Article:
Opinion: Russia killed Ukrainian athletes. The Olympics should ban it entirely.
Lee Hockstader – The Washington Post


Federal Reserve Board announces approval of application by Provident Financial Services, Inc.
Board of Governors of Federal Reserve System
The Federal Reserve Board on Thursday announced its approval of the application by Provident Financial Services, Inc., of Jersey City, New Jersey, to merge with Lakeland Bancorp, Inc., of Oak Ridge, New Jersey, and thereby indirectly acquire its subsidiary bank, Lakeland Bank, of Newfoundland, New Jersey.

Gag orders are still hampering federal whistleblowers, agency warns
Joe Davidson – The Washington Post
Donald Trump is no longer president, but Washington’s problems with nondisclosure agreements remain. The Office of Special Counsel (OSC) is forcefully instructing federal agencies and employees that NDAs do not supersede whistleblower rights. But first, when writing about the OSC, an agency with a confusing name that’s led by special counsel Hampton Dellinger, it’s important to note that this is not a Justice Department special counsel, like Jack Smith, who is prosecuting Trump’s classified documents case. OSC says its “primary mission is to safeguard the merit system by protecting federal employees and applicants from prohibited personnel practices … especially reprisal for whistleblowing.”

U.K.’s antitrust watchdog sounds the alarm over Big Tech AI grip as it uncovers an ‘interconnected web’
Tiffany Tsoi, Shona Ghosh and Bloomberg – Fortune
Britain’s antitrust watchdog warned that investments in artificial intelligence by the likes of Alphabet Inc.’s Google, Apple Inc., and Microsoft Corp. warrant deeper scrutiny over concerns they are being leveraged to further entrench their market power.

Opening Remarks of Chairman Rostin Behnam at the CFTC and the Center for Risk Management Education and Research (CRMER) at Kansas State University AgCon 2024
Good afternoon and welcome back to AgCon. Traveling to Kansas City, leaving Washington, engaging in person, listening, answering the hard questions, and working toward finding solutions for America’s farmers and ranchers-this is an always has been my number one priority. I couldn’t be prouder to lead the return of this conference.

Opening Statement of Commissioner Kristin N. Johnson: The State of Access to Credit and the Benefits and Challenges of AI and Automation in Farming
Good morning. I am very pleased to join everyone for this Agricultural Advisory Committee (AAC) meeting. I thank Chair Behnam and Swati Shah, Designated Federal Officer for the AAC, as well as Scott Herndon, President, Field to Market: The Alliance for Sustainable Agriculture, for their efforts to organize today’s meeting. I look forward to hearing and learning about liquidity, interest margin, access to credit through farm lending, interest rate risk, and land values in farming communities as well as options growth in the farming community.

Keynote Address of Ian McGinley Before the New York City Bar Association Futures and Derivatives Committee Conference
Thank you for that kind introduction. It is an honor to deliver today’s keynote address, particularly to so many sophisticated members of the derivatives bar. I always appreciate this audience-I can drop “contango” and “backwardation” into speeches without any explanation or anyone looking at me funny. But I promise not to focus on those concepts today.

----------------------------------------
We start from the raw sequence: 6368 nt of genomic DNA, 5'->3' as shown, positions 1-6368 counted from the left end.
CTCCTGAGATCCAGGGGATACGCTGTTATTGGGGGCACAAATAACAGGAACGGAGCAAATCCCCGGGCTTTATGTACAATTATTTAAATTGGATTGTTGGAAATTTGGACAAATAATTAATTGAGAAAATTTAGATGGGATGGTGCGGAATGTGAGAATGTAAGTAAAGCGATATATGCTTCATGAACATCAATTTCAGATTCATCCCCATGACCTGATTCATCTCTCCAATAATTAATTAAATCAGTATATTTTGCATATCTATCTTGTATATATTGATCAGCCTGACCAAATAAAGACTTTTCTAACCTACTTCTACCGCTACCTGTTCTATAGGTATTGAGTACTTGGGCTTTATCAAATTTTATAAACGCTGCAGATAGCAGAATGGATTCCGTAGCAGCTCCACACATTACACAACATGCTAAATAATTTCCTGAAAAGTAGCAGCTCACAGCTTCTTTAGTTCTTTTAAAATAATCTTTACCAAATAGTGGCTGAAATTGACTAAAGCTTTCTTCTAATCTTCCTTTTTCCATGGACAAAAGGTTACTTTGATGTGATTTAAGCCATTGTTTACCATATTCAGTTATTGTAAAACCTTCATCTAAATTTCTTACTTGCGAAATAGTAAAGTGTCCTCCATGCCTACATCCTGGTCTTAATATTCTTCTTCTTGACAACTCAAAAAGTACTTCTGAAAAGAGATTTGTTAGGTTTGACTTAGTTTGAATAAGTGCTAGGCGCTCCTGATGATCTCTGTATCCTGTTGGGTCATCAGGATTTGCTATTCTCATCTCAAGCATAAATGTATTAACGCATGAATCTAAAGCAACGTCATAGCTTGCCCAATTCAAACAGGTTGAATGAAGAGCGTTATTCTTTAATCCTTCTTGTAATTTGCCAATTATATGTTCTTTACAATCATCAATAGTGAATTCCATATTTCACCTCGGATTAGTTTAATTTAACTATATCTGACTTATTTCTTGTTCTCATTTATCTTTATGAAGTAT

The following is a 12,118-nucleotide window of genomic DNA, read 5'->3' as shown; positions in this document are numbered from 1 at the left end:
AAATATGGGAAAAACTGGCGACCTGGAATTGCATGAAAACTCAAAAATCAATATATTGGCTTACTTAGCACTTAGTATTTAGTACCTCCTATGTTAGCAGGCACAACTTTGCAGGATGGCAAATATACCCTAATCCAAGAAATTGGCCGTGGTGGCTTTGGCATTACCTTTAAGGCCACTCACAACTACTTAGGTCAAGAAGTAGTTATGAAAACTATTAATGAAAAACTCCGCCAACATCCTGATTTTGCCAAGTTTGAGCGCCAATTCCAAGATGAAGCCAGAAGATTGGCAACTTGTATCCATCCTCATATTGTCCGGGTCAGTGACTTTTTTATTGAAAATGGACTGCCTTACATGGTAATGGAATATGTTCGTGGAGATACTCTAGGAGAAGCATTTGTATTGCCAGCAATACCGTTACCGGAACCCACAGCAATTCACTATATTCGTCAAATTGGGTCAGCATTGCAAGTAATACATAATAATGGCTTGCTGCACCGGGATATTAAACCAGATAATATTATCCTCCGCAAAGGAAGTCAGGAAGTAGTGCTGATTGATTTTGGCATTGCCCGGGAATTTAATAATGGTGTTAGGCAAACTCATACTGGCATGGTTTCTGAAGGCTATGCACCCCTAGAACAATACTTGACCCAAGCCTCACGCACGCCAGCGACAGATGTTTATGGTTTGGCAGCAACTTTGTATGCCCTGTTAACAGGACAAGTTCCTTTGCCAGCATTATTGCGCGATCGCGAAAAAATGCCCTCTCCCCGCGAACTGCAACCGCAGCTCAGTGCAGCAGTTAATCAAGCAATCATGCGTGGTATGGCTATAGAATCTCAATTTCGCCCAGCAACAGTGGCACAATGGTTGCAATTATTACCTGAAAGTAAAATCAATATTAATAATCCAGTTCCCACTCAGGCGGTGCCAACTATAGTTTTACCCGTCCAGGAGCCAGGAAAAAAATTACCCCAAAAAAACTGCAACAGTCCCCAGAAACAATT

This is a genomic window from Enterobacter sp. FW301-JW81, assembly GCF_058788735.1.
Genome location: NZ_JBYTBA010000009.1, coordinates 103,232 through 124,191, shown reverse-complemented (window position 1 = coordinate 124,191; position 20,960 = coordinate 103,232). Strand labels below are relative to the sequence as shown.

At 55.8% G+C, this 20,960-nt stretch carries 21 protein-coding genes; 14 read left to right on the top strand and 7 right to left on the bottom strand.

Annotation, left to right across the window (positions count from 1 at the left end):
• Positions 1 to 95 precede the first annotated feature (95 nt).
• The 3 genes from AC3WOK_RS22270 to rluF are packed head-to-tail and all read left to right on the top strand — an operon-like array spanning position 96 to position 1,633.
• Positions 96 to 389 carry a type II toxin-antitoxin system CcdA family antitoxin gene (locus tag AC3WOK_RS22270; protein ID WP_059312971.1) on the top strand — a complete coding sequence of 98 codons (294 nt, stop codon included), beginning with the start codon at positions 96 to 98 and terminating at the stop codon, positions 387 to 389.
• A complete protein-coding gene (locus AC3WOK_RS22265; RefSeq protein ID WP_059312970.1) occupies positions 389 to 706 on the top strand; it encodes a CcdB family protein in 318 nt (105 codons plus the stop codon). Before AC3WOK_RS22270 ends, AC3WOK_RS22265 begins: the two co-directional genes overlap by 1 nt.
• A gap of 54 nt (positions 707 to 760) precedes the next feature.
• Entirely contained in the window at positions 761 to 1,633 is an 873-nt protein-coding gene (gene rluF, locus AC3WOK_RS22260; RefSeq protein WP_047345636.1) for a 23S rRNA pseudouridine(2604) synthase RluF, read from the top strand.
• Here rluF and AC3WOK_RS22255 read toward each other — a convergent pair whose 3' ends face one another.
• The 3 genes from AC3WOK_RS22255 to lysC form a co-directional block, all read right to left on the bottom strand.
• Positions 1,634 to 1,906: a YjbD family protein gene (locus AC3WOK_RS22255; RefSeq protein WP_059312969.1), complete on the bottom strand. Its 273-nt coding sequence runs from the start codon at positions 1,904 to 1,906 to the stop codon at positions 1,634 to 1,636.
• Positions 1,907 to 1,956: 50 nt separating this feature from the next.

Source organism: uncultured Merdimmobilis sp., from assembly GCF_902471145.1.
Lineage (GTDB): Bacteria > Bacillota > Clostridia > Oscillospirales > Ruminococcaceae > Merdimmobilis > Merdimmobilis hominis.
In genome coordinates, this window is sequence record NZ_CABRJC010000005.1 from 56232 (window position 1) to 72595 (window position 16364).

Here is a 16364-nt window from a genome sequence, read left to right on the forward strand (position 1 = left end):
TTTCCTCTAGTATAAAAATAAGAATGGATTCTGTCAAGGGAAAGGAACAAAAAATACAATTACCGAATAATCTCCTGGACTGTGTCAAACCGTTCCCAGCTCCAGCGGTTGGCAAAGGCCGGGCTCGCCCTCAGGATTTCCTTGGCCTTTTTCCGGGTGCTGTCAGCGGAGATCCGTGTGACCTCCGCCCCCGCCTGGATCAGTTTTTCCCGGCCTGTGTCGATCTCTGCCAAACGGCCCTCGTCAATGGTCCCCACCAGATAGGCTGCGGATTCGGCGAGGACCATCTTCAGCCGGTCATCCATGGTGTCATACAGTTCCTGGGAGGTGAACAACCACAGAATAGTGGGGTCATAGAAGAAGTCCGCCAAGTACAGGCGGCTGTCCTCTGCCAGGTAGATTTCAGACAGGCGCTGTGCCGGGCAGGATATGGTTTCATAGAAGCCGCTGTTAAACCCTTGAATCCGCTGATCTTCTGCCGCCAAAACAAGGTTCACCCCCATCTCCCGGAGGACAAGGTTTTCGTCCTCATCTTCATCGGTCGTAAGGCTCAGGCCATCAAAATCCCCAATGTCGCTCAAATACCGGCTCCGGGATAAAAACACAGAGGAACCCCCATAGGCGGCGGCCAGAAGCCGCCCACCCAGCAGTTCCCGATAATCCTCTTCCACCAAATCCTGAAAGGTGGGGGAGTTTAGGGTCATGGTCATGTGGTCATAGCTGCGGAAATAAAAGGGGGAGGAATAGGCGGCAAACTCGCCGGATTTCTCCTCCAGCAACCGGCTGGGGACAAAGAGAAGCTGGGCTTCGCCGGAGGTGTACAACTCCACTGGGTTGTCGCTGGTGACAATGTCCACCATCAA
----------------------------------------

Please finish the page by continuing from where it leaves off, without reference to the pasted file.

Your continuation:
Federal Court Sanctions Nevada Metals Trader for Spoofing in Gold and Silver Markets
The Commodity Futures Trading Commission today announced the U.S. District Court for the District of Nevada entered a consent order on April 9, resolving CFTC charges that Daniel Shak of Las Vegas, Nevada engaged in spoofing and in a manipulative and deceptive scheme in the gold and silver futures markets in violation of the Commodity Exchange Act (CEA) and CFTC regulations.

SEC Charges Five Investment Advisers for Marketing Rule Violations
The Securities and Exchange Commission today announced settled charges against five registered investment advisers for Marketing Rule violations. All five firms have agreed to settle the SEC’s charges and to pay $200,000 in combined penalties.

SEC Obtains Final Judgment Against Justin Robert King for an Offering Fraud
On March 27, 2024, the Securities and Exchange Commission obtained a final judgment against Justin Robert King, an unregistered investment adviser the SEC charged with carrying out an offering fraud.

SEC Obtains Final Judgment Against Zachary Horwitz in Connection With a $690 Million Ponzi Scheme
On February 14, 2024, the Securities and Exchange Commission obtained a final judgment against Zachary Horwitz, who the SEC charged with an alleged Ponzi scheme that raised over $690 million.

NFA orders Princeton, N.J. commodity pool operator Investments LLC not to reapply for NFA membership
April 11, Chicago-NFA has ordered Investments LLC ( Investments), a former NFA Member commodity pool operator and forex firm located in Princeton, N.J., not to reapply for membership or act as a principal of an NFA Member at any time in the future.

MAS Monetary Policy Statement – April 2024
1. In the January 2024 Monetary Policy Statement (MPS), MAS maintained the rate of appreciation of the Singapore dollar nominal effective exchange rate (S$NEER) policy band, with no change to the width of the band or level at which it was centred. Since then, the S$NEER has continued to strengthen in the upper half of the appreciating policy band.

Investing and Trading

Vitol’s Millionaire Traders Aren’t Motivated by Money, CEO Says
Jack Farchy and Archie Hunter – Bloomberg